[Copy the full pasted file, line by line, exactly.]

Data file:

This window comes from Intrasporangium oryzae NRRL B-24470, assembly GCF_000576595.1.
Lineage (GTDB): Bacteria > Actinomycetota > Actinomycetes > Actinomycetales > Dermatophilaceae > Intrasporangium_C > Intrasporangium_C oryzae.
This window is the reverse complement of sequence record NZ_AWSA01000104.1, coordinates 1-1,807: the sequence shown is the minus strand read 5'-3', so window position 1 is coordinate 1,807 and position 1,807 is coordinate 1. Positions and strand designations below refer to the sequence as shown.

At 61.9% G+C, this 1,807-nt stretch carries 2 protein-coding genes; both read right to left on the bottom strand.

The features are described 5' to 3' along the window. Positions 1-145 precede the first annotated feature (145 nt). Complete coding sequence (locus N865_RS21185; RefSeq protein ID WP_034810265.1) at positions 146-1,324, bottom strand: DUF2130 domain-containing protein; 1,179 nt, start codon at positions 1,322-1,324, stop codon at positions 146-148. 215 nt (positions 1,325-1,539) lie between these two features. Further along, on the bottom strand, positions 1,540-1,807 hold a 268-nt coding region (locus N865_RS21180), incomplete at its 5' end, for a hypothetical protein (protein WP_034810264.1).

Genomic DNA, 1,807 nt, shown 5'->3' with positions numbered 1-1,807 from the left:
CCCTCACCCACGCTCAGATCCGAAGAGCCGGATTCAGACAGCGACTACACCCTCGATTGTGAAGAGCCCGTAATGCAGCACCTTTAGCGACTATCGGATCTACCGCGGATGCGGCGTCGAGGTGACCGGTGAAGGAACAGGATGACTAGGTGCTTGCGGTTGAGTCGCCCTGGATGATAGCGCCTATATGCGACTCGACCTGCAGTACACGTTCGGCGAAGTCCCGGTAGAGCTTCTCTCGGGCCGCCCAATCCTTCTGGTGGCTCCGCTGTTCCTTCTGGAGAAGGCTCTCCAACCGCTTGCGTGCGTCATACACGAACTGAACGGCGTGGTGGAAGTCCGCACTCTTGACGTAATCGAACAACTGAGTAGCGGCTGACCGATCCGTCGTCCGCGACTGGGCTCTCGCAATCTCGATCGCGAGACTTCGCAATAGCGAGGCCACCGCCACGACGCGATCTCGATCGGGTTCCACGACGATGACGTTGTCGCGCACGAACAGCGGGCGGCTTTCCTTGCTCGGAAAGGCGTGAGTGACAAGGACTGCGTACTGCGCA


This window comes from Intrasporangium oryzae NRRL B-24470, assembly GCF_000576595.1.
Lineage (GTDB): Bacteria > Actinomycetota > Actinomycetes > Actinomycetales > Dermatophilaceae > Intrasporangium_C > Intrasporangium_C oryzae.
This window is the reverse complement of sequence record NZ_AWSA01000104.1, coordinates 1-1,807: the sequence shown is the minus strand read 5'-3', so window position 1 is coordinate 1,807 and position 1,807 is coordinate 1. Positions and strand designations below refer to the sequence as shown.

At 61.9% G+C, this 1,807-nt stretch carries 2 protein-coding genes; both read right to left on the bottom strand.

The features are described 5' to 3' along the window. Positions 1-145 precede the first annotated feature (145 nt). Complete coding sequence (locus N865_RS21185; RefSeq protein ID WP_034810265.1) at positions 146-1,324, bottom strand: DUF2130 domain-containing protein; 1,179 nt, start codon at positions 1,322-1,324, stop codon at positions 146-148. 215 nt (positions 1,325-1,539) lie between these two features. Further along, on the bottom strand, positions 1,540-1,807 hold a 268-nt coding region (locus N865_RS21180), incomplete at its 5' end, for a hypothetical protein (protein WP_034810264.1).

Genomic DNA, 1,807 nt, shown 5'->3' with positions numbered 1-1,807 from the left:
CCCTCACCCACGCTCAGATCCGAAGAGCCGGATTCAGACAGCGACTACACCCTCGATTGTGAAGAGCCCGTAATGCAGCACCTTTAGCGACTATCGGATCTACCGCGGATGCGGCGTCGAGGTGACCGGTGAAGGAACAGGATGACTAGGTGCTTGCGGTTGAGTCGCCCTGGATGATAGCGCCTATATGCGACTCGACCTGCAGTACACGTTCGGCGAAGTCCCGGTAGAGCTTCTCTCGGGCCGCCCAATCCTTCTGGTGGCTCCGCTGTTCCTTCTGGAGAAGGCTCTCCAACCGCTTGCGTGCGTCATACACGAACTGAACGGCGTGGTGGAAGTCCGCACTCTTGACGTAATCGAACAACTGAGTAGCGGCTGACCGATCCGTCGTCCGCGACTGGGCTCTCGCAATCTCGATCGCGAGACTTCGCAATAGCGAGGCCACCGCCACGACGCGATCTCGATCGGGTTCCACGACGATGACGTTGTCGCGCACGAACAGCGGGCGGCTTTCCTTGCTCGGAAAGGCGTGAGTGACAAGGACTGCGTACTGCGCA